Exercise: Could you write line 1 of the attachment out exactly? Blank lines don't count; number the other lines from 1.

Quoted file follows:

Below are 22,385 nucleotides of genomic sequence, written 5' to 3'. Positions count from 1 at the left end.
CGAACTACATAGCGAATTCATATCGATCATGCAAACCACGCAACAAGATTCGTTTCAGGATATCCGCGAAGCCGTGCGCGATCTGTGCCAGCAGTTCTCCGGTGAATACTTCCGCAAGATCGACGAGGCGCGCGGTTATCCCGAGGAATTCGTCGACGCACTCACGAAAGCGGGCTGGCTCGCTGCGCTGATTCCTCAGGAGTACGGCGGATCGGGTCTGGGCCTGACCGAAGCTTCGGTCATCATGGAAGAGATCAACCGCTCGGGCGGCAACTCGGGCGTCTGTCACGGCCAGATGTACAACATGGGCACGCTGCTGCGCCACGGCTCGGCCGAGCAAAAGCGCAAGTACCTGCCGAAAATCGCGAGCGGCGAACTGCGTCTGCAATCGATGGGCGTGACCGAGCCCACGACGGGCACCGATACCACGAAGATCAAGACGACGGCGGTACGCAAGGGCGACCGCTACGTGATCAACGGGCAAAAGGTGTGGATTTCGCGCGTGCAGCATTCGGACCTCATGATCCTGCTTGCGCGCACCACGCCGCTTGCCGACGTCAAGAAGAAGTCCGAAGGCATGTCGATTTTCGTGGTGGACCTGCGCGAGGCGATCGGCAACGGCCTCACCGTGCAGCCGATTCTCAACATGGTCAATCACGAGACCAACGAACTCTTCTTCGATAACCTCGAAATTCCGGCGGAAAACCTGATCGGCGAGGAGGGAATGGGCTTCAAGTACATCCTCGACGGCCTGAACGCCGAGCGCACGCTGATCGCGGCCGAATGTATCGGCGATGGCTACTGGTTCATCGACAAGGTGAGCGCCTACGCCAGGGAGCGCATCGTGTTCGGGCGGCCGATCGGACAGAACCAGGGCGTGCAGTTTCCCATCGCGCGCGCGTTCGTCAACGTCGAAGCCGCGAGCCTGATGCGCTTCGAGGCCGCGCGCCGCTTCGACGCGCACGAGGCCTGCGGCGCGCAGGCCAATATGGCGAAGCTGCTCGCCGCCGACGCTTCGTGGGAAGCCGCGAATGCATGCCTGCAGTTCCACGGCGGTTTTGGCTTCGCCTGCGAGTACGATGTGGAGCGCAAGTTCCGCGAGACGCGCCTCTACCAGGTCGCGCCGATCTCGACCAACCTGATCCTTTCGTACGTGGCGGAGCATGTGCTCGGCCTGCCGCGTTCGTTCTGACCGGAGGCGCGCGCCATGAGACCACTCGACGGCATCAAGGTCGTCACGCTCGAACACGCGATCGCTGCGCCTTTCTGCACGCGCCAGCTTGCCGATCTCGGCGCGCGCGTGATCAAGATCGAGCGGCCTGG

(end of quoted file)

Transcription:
Below are 22,385 nucleotides of genomic sequence, written 5' to 3'. Positions count from 1 at the left end.